Review: “The Consultant” (Signal Ensemble Theatre)

Joe McCauley, Ariel Begley/Photo: Johnny Knight
Joe McCauley, Courtney Jones/Photo: Johnny Knight

Show: The Consultant

Company: Signal Ensemble Theatre

Venue: Signal Ensemble Theatre (1802 W Berenice Ave)

Die Roll: 2

At the end of thirteen years of making theatre, Signal Ensemble Theatre is closing its doors at the end of the current run of Heidi Schreck’s “The Consultant”.  It wasn’t the play originally scheduled to close out this season, but it is the one that marks the end of an era.  Sadly, it isn’t the high note that one might want as a company’s swan song.

I find that corporate America is something difficult to represent on stage.  I find this to especially true in small cast productions.  That’s largely because corporations tend to be made of all sorts of people, not just four to eight individuals (in this show’s case, five).  The hustle, bustle, red tape, gossip, middle management, upper management, deadlines, spreadsheets, and all the rest don’t transfer to the stage terribly well.  Schreck’s play tries to alleviate some of the inherent difficulties by having the play take place in only isolated rooms within the offices of Sutton, Feingold and McGrath, an advertising agency that specializes in the pharmaceutical industry.  Limiting the setting of the play means we only meet the people who come through the lobby or who go into one specific conference room.  One might wonder why nobody other than the five characters ever goes through the lobby, or why the only other person ever discussed is the presumed executive in charge.  I guess you can make the leap in logic that since there were recently layoffs at the company, most of the employees were purged.  Just to make this review something other than a list of nit-picks, I’ll give the playwright that.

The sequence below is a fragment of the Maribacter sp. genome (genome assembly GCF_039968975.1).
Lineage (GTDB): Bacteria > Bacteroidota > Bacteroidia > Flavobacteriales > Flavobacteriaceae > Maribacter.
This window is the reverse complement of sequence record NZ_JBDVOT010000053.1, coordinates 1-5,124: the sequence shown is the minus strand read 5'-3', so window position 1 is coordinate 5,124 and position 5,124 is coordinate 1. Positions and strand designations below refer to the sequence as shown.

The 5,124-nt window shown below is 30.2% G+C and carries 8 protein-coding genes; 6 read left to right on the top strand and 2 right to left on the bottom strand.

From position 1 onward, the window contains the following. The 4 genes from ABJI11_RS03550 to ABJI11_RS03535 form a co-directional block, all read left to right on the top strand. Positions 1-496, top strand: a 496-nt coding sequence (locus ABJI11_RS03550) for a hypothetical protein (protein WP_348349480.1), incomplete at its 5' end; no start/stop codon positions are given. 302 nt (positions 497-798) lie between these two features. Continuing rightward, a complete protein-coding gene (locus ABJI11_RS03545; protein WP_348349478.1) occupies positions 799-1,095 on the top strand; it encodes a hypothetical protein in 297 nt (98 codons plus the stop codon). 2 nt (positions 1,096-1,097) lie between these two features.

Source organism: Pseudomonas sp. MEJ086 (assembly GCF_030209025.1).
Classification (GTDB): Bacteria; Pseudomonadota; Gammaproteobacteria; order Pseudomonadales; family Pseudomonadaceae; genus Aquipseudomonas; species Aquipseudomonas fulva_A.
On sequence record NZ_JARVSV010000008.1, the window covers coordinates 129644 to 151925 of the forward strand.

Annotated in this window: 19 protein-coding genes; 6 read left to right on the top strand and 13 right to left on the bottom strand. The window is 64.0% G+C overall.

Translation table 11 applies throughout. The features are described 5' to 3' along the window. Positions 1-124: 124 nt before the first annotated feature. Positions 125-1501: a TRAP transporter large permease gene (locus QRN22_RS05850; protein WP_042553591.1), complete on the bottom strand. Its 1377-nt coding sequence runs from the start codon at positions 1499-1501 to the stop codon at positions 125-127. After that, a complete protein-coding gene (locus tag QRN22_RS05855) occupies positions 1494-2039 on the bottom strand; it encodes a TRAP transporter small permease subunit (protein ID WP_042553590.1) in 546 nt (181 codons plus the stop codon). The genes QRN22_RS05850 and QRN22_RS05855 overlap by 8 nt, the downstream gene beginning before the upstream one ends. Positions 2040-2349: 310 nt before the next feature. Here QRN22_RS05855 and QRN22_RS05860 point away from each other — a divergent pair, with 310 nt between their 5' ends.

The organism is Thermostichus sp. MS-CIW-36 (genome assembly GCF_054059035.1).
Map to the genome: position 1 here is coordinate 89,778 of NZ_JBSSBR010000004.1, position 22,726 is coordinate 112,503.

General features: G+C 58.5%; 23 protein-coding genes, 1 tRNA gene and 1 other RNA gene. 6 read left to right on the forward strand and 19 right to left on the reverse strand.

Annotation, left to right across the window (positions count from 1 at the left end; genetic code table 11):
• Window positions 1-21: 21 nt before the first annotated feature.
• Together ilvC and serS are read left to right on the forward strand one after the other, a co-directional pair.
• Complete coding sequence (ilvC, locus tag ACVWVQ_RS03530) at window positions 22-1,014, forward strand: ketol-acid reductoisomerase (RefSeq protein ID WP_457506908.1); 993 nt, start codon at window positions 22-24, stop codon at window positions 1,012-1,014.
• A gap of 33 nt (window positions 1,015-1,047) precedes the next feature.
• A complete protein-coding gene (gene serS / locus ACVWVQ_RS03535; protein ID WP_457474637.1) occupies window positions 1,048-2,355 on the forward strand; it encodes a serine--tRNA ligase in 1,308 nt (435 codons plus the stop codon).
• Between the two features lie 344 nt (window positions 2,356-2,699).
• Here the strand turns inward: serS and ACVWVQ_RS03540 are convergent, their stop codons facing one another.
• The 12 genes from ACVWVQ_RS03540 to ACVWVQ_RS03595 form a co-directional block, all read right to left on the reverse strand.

Ariel Begley, Ben Chang/Photo: Johnny Knight
Ariel Begley, Ben Chang/Photo: Johnny Knight

Before I go any further, let me say that Ensemble’s ensemble members who appear in this cast are all very capable and do a good job with their characters.  It is not their fault that only two of those characters are at all interestingly written.  Nor is it the fault of the director, Ronan Marra, that the playwright created a gallery of generally unlikable individuals.

Basically, this play seems unfinished.  I know that it is a published work, and that it has had productions elsewhere, but the piece is comprised of a number of scenes that each on their own seem like something that could be the initial moments of a longer, better work.  This play reminded me of an exercise I once had to do as part of a playwriting workshop.  We were given a setting and a couple of characters.  We had to write five short scenes, each of which was to be the first scene of a different play, but with the same people in it and the same setting.  “The Consultant” feels like Schreck did that same exercise and then slammed her starting scenes together consecutively.  It is a work that goes nowhere.  It starts over and over again, but never proceeds.  I’m often excited when I see the kernel of a good play hiding within a larger, rougher work.  Here I see so many kernels that I feel like I got to the bottom of a bowl of popcorn and all that’s left is what remained unpopped.

Joe McCauley, Courtney Jones, and Ben Chang/Photo: Johnny Knight
Joe McCauley, Courtney Jones, and Ben Chang/Photo: Johnny Knight

Joe McCauley’s character, Mark, has a couple of really solid scenes.  One is about roses and their perceived meaning.  Another is a phone call with his mother.  Either could launch an interesting play.  Instead they are shoehorned into a play that ostensibly is about a 39-year-old designer who has anger issues and a bad case of nerves.  Jun Suk (Ben Chang) is at risk of losing his job so he is seeing a consultant who is supposed to be able to help him in crafting an effective presentation that will save his job.  Enter Amelia (Ariel Begley), the woefully under-qualified titular consultant.  She tries to help this man who has absolutely no redeemable qualities for reasons that aren’t really clear or compelling.  Really, none of the characters do enough to make us embrace them and care about their fate.  So, when another round of layoffs occurs, the one emotional reaction in the audience is thankfulness that the end is nigh.